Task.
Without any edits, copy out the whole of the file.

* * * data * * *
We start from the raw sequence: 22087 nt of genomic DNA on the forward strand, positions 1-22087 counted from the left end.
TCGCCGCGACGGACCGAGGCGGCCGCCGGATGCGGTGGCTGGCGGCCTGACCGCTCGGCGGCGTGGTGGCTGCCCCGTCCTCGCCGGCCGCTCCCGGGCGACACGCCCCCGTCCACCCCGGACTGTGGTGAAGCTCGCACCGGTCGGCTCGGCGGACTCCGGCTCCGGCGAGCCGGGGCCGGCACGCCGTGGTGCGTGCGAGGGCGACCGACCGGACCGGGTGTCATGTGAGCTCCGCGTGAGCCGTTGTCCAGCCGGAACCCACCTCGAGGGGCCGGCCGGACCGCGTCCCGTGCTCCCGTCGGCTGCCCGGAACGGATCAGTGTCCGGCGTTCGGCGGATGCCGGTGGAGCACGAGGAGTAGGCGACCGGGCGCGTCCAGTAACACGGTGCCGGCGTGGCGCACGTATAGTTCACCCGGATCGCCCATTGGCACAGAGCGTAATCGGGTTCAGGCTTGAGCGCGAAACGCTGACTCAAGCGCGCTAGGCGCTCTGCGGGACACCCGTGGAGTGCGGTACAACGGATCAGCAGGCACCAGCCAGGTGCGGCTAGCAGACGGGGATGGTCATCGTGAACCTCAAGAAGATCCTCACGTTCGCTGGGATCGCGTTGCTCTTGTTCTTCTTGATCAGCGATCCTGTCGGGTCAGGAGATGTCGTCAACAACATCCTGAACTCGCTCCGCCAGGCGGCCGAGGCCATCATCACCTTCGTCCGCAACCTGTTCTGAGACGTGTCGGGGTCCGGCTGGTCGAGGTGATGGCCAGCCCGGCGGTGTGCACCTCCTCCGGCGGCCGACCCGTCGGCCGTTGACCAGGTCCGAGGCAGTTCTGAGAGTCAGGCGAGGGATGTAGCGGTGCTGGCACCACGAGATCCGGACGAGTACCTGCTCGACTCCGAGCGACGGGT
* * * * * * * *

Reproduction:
We start from the raw sequence: 22087 nt of genomic DNA on the forward strand, positions 1-22087 counted from the left end.
TCGCCGCGACGGACCGAGGCGGCCGCCGGATGCGGTGGCTGGCGGCCTGACCGCTCGGCGGCGTGGTGGCTGCCCCGTCCTCGCCGGCCGCTCCCGGGCGACACGCCCCCGTCCACCCCGGACTGTGGTGAAGCTCGCACCGGTCGGCTCGGCGGACTCCGGCTCCGGCGAGCCGGGGCCGGCACGCCGTGGTGCGTGCGAGGGCGACCGACCGGACCGGGTGTCATGTGAGCTCCGCGTGAGCCGTTGTCCAGCCGGAACCCACCTCGAGGGGCCGGCCGGACCGCGTCCCGTGCTCCCGTCGGCTGCCCGGAACGGATCAGTGTCCGGCGTTCGGCGGATGCCGGTGGAGCACGAGGAGTAGGCGACCGGGCGCGTCCAGTAACACGGTGCCGGCGTGGCGCACGTATAGTTCACCCGGATCGCCCATTGGCACAGAGCGTAATCGGGTTCAGGCTTGAGCGCGAAACGCTGACTCAAGCGCGCTAGGCGCTCTGCGGGACACCCGTGGAGTGCGGTACAACGGATCAGCAGGCACCAGCCAGGTGCGGCTAGCAGACGGGGATGGTCATCGTGAACCTCAAGAAGATCCTCACGTTCGCTGGGATCGCGTTGCTCTTGTTCTTCTTGATCAGCGATCCTGTCGGGTCAGGAGATGTCGTCAACAACATCCTGAACTCGCTCCGCCAGGCGGCCGAGGCCATCATCACCTTCGTCCGCAACCTGTTCTGAGACGTGTCGGGGTCCGGCTGGTCGAGGTGATGGCCAGCCCGGCGGTGTGCACCTCCTCCGGCGGCCGACCCGTCGGCCGTTGACCAGGTCCGAGGCAGTTCTGAGAGTCAGGCGAGGGATGTAGCGGTGCTGGCACCACGAGATCCGGACGAGTACCTGCTCGACTCCGAGCGACGGGT